Bio-One of Raleigh services all types of trauma, distressed property, and biohazard scenes in communities throughout Archer Lodge Area. We partner with local authorities, communities, emergency services personnel, victim services groups, hoarding task forces, apartment complexes, insurance companies and others to provide the most efficient and superior service possible.
We are your Archer Lodge crime scene cleaners dedicated to assisting law enforcement, public service agencies and property owners/managers in restoring property that has been contaminated as a result of crime, disaster or misuse.
Archer Lodge is a town in Johnston County, North Carolina, United States. Its population was 4,292 as of the 2010 census, and as of 2016 the estimated population was 4,815.
A Masonic lodge named Archer No. 157 was established by the Grand Lodge of Ancient, Free, and Accepted Masons of North Carolina on December 6, 1854, at what was then known as Creachville. In 1865, the lodge building was razed and the charter destroyed by Gen. William T. Sherman's Union Army on their way to Raleigh. The lodge received a new charter after the war, but a clerical error resulted in a misnumeration, and it was designated Archer Lodge No.165. The community has had several post offices over the years. The first was called "Creachville", which existed from 1851 to 1866. This was followed by Archer Lodge (1877–1896). It was known as "Archer" from 1896 to 1912, when it closed. After 1912, the area was covered by either the Clayton or Wendell post offices. The people of Archer Lodge voted on November 3, 2009, to incorporate Archer Lodge as a town. The vote was certified one week later.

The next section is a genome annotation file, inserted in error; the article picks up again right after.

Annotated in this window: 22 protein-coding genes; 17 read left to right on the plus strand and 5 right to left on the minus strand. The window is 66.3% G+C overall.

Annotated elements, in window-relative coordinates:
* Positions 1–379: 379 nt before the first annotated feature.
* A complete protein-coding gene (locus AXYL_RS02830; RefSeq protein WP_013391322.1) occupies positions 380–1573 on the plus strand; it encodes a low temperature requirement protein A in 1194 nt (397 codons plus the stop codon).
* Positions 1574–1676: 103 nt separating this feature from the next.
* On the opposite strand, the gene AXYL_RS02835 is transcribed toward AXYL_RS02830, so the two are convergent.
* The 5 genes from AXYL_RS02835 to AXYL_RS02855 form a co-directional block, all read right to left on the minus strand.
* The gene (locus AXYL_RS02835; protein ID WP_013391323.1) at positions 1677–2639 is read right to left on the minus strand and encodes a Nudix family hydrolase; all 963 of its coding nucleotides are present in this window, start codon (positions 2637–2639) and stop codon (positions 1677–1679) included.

Archer Lodge is in northern Johnston County, centered on the intersection of Buffalo Road and Covered Bridge Road, about 7 miles (11 km) south of Wendell and the same distance northeast of Clayton. According to the U.S. Census Bureau, the town has a total area of 9.3 square miles (24.1 km²), of which 0.03 square miles (0.07 km²), or 0.29%, are water. The town is within the Neuse River watershed.